On December 14, 2017, the National Labor Relations Board reversed the Browning-Ferris joint-employer policy established in 2015, marking the first of many significant policy changes that are expected from the Board over the next few years. Newly minted Board members Marvin Kaplan and William Emmanuel, whose appointments by President Trump gave the Board its first Republican majority since 2007, joined with Chairman Philip Miscimarra in issuing the opinion in Hy-Brand Industrial Contractors, LTD. And Brandt Construction Co. (Case No. 25-CA-163189).
The 2015 Browning-Ferris decision revised the standard by which the Board finds two companies to be “joint-employers” of employees that performed work for both companies. Traditionally, whether or not an “employer-employee” relationship exists turns on how much control an employer has over its workers. Where there are multiple employers directing or controlling the same workers, determining whether an employment relationship exists between the parties becomes more difficult. For example, if McDowell’s, Inc. owns a fast-food restaurant chain but contracts with a local company that controls the day-to-day operations of a particular restaurant, it might not be immediately clear if either company is the direct employer of the people who work there, or if both companies are joint-employers. Therefore, only one of the companies may be required to bargain with a union or employee representative.
Prior to Browning-Ferris, for two companies to be considered joint-employers, each would have to possess and exercise authority in controlling employees’ terms and conditions of employment. In Browning-Ferris, the Board removed the exercise requirement, bringing companies that simply possessed control over terms and conditions of employment to the table to bargain with the union over those terms and conditions, even if they did not exercise that control “directly and immediately.”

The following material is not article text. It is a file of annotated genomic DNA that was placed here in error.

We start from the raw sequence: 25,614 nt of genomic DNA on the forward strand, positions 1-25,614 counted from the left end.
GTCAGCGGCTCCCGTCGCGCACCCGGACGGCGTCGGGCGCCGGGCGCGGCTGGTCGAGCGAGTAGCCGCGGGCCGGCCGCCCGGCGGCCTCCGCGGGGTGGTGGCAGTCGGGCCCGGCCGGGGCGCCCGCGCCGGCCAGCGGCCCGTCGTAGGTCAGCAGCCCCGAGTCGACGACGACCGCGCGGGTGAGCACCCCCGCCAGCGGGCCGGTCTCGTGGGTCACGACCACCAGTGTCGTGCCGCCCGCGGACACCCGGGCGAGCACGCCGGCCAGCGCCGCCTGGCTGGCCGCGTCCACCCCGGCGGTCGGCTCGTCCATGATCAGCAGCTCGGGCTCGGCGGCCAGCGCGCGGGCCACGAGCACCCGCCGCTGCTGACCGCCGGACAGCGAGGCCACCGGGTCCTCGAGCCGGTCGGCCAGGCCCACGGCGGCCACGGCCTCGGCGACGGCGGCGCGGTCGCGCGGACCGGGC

Thursday’s ruling in Hy-Brand Industrial Contractors revived the old rule, reinstating the requirements that an employer must both possess and exercise control to be considered a joint-employer, and that the control must be “direct and immediate.” The Board called the Browning-Ferris standard a “distortion of common law” and “ill-advised as a matter of policy.” The Board argued that the definition of a joint-employer was “confused” and that it produced “wide-ranging instability in bargaining relationships.”
In their dissent, Board members Mark Gaston Pearce and Lauren McFerran harshly criticized the reasoning and result of their colleagues’ decision. They first took issue with the “indefensible” process carried out by the Board in arriving at its decision, arguing that the Board disregarded “basic principles of reasoned decisionmaking” and “longstanding Agency norms in favor of public participation.” They called the Board’s “unwillingness to let the parties and the public participate” in the fact-finding process “particularly curious,” referring to the Board’s abandonment of the usual practice of soliciting briefs from the parties and the public prior to overturning a significant policy decision. “It is reasonable to infer,” they wrote, “that our colleagues do not want to engage the public for fear of what they might learn – namely, that none of the predicted effects of [Browning-Ferris] have actually come to pass.”
The dissenting members further opined that the decision demonstrated “a willful misunderstanding of the joint-employer standard,” and that it “violates the explicit policy of the National Labor Relations Act: to ‘encourag[e] the practice and procedure of collective bargaining.’” It is clear that this decision, by design, will lead to fewer parties at the bargaining table.
Chairman Miscimarra’s term expired on Saturday, December 16, leaving the Board ideologically split 2-2. President Trump has not yet nominated a candidate for his replacement.
You can read the Hy-Brand decision here, and the Browning-Ferris decision here.